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Understanding quality of service for Web services
By Anbazhagan Mani & Arun Nagarajan - 2003-12-26 Page:  1 2 3 4 5 6 7 8 9

Improving the performance of your Web services

With the widespread proliferation of Web services, quality of service (QoS) will become a significant factor in distinguishing the success of service providers. QoS determines the service usability and utility, both of which influence the popularity of the service. In this article, we look at the various Web service QoS requirements, bottlenecks affecting performance of Web services, approaches of providing service quality, transactional services, and a simple method of measuring response time of your Web services using the service proxy.

The dynamic e-business vision calls for a seamless integration of business processes, applications, and Web services over the Internet. Delivering QoS on the Internet is a critical and significant challenge because of its dynamic and unpredictable nature. Applications with very different characteristics and requirements compete for scarce network resources. Changes in traffic patterns, denial-of-service attacks and the effects of infrastructure failures, low performance of Web protocols, and security issues over the Web create a need for Internet QoS standards. Often, unresolved QoS issues cause critical transactional applications to suffer from unacceptable levels of performance degradation.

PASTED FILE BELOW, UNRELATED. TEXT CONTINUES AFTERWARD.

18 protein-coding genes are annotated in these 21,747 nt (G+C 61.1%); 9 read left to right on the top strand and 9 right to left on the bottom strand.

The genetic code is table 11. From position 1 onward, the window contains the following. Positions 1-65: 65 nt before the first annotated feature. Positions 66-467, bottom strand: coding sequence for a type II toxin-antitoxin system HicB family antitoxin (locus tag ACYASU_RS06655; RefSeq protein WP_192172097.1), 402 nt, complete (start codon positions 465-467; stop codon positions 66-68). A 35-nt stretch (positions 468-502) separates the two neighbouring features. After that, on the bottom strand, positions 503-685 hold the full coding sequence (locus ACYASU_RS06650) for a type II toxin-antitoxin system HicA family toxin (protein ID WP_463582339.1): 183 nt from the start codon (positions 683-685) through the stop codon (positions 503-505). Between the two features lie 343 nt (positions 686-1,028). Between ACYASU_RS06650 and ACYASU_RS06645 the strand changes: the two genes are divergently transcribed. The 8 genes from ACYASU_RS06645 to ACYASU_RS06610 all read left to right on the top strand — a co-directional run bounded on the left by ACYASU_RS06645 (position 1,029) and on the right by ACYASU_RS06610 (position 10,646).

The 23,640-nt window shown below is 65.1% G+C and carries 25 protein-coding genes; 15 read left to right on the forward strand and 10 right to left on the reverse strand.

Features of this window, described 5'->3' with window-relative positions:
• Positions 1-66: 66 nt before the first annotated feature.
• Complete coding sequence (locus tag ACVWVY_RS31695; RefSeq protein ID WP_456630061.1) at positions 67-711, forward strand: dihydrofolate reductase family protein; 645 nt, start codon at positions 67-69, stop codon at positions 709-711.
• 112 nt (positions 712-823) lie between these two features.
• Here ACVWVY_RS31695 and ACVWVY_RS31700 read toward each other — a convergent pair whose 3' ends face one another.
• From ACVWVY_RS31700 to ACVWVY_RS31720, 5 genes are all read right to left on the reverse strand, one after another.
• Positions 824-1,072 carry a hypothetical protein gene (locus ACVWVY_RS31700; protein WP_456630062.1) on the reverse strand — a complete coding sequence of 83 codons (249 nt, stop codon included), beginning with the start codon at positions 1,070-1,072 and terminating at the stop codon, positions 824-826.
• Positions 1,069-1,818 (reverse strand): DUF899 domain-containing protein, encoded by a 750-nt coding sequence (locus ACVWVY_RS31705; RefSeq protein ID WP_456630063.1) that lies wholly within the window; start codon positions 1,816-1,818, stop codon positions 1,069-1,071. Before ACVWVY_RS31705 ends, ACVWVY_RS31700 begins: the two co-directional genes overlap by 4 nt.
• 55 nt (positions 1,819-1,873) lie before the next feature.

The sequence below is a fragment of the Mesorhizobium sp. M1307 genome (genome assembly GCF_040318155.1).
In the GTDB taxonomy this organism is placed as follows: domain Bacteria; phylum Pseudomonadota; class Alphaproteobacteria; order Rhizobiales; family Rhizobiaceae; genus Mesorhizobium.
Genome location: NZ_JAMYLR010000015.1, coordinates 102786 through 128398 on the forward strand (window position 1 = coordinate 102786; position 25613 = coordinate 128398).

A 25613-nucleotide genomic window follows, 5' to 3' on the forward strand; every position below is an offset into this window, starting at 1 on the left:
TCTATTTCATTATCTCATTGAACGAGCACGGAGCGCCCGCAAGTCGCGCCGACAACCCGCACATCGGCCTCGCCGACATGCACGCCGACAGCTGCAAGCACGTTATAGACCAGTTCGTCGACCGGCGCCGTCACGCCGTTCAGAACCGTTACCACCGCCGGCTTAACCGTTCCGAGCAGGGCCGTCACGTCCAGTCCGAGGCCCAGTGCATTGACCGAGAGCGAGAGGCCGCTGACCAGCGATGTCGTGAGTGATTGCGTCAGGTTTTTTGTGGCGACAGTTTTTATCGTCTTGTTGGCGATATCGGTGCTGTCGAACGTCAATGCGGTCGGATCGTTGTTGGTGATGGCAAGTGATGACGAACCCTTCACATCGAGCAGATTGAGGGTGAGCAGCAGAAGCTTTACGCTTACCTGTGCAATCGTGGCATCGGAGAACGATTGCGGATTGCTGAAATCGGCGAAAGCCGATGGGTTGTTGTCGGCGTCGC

With standards like SOAP, UDDI, and WSDL being adopted by all major Web service players, a whole range of Web services -- covering the financial services, high-tech, and media and entertainment -- are being currently developed. As most of the Web services are going to need to establish and adhere to standards, QoS will become an important selling and differentiating point of these services.

QoS covers a whole range of techniques that match the needs of service requestors with those of the service provider's based on the network resources available. By QoS, we refer to non-functional properties of Web services such as performance, reliability, availability, and security.

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First published by IBM developerWorks

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